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Tube Radio Power Supply

Discussion in 'Electronic Basics' started by Dave.H, Jul 21, 2008.

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  1. Dave.H

    Dave.H Guest

    I have an old regen radio that requires 45 volts for the B+. I was
    looking at plans for building a mains power supply, with a solid state
    (1N4003) rectifier. Since the radio I'm building it for as tube bases,
    (type 30) I thought of using a tube rectifier in place of the diode.
    i was wondering what tube would be best for this, I was looking at the
    117L7GT since it has a 117 volt filament could run it in parallel to
    the 120 volt power input (I'm running the whole thing of a stepdown
    transformer I bought for another tube radio, and has isolated primary
    and secondary)

    Thanks,
    Dave
    Australia
     
  2. Dave.H

    Dave.H Guest

    Forgot the link to the power supply plans: http://www.antiqueradio.org/bsupply.htm
     
  3. I used 45-volt phone supplies in some of what I did, many years ago
    when I'd scrounge them from phone companies. They were a 'box',
    basically of AA carbon rod batteries soldered together. Those worked
    very well and lasted and I'd use two to get a 90V plate supply. I'd
    never tried to use stacked 9V, though. My memory is struggling, but I
    think I used 5U4s and 6AU4s for diodes, pulled from old tvs.

    By the way, I gave away a box of tube pulls I'd collected that
    literally filled a 3' x 3' x 2.5' box to a radio club in the east,
    about a decade ago. Included very old tubes I'd collected back in
    1965: including pulls from old WW II (1944 and after) radar units
    (sellenium rectifiers, selsyn motors, VR-150s, waveguides, ... lots of
    interesting things there.) Separately, a 4CX1000A I had also was sent
    to them.

    I never did use the small, 2V filament tubes, though. Just 6.3/12.6V
    stuff as far as I recall. (Thinking about tubes reminded me that
    estimating grid leak resistor values was one of the early mysteries
    for me, since I had remembered reading that there was essentially no
    current so I just sat there scratching my head with ohms law and
    nothing to plug in for current and yet knowing that I needed to
    somehow bias it.)

    Jon
     
  4. But that sort of devolves to the fact that the regen is seen as a simple
    receiver, so nobody wants to complicate them.

    Given that they are at times an oscillator, and the rest of the time often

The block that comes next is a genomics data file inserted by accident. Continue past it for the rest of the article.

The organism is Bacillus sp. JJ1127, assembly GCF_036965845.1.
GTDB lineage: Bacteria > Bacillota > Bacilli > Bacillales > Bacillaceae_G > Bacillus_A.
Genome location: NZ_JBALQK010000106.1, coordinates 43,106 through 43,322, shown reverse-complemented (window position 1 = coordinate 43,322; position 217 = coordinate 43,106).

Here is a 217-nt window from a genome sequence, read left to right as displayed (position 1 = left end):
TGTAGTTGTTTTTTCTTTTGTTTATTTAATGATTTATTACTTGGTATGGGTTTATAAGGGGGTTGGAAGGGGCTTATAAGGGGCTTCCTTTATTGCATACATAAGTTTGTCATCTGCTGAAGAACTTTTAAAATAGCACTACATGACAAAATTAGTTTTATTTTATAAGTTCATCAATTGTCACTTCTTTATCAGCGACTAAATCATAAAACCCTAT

on the cusp of oscillation, it's always a surprise that few have treated
    them like oscillators. Obviously in the twenties or thirties the cost
    of components was a big factor, but in more recent decades parts have
    become cheap.

    So you don't see voltage regulation on a regen, even though an oscillator
    would tend to have one. You wouldn't have an oscillator driving an
    antenna directly, well not in decades and decades, but it's seen as
    acceptable to connect the regen directly to the antenna. You'd not
    build an oscillator on something that wasn't mechanically stable, or
    use tiny wire for the oscillator coil, but that sort of thing becomes
    acceptable for a regen. Don't bother with DC on the filament (if it's a
    tube regen), because it's too much work; live with any modulation that
    comes from 60Hz on the filament.

    Build it like the oscillator it is, using voltage regulation and isolation
    from the antenna and using a nice solid wire for the coil, along with
    multiple bypass capacitors and all the rest, and it's bound to help
    the overall useability of the regen.

    Charles Kitchen, who's done quite a bit of work on solid state regens,
    going back to the original regen work and then trying to bring it into
    the solid state age, has put in at least simple regulators, the cost
    to the project is really insignificant.

    Michael
     
  5. neon

    neon

    1,325
    0
    Oct 21, 2006
    diodes give you ~.7v drop tubes give you a very hi voltage drop.
     
  6. Dave.H

    Dave.H Guest

    I've found another tube that hasn't got the amplfier section, which I
    didn't need, the 117Z4GT. Still has a 117v heater, so I don't need a
    transformer. I am going to build the whole thing in a plastic box for
    safety, with the tube sticking out the top. I might use binding posts
    for the B+ 45v, and filament (powered by two "D" Cells, with 18 ohm
    resistor).

    Dave
    Australia
     
  7. Dave.H

    Dave.H Guest

    Also, would it be OK to replace the .05 uF (ceramic) with a polyester
    capacitor? I can't seem to find any ceramics with 400 volts rating
     
  8. Dave.H

    Dave.H Guest

    Yes, what fuse rating should I use?

    Thanks
    Dave
    Australia
     
  9. Dave.H

    Dave.H Guest

    I'll probably experiment with regulation circuits when it's up and
    running.

    Dave
    Australia
     
  10. Dave.H

    Dave.H Guest

    ,,
    When modifying the circuit to output 45 volts, do I replace R3 with,
    for example 2800 ohms, if there is an output of 160v? Or do Ieave R3
    in?

    Thanks
    Dave
    Auustralia
     
  11. Dave.H

    Dave.H Guest

    Is the 117Z4GT an 8 pin octal? Here: http://tubes.mkdw.net/sheets/127/1/117Z4GT.pdf
    It looks like it says 6 pin octal.

    Thanks
    Dave
    Australia
     
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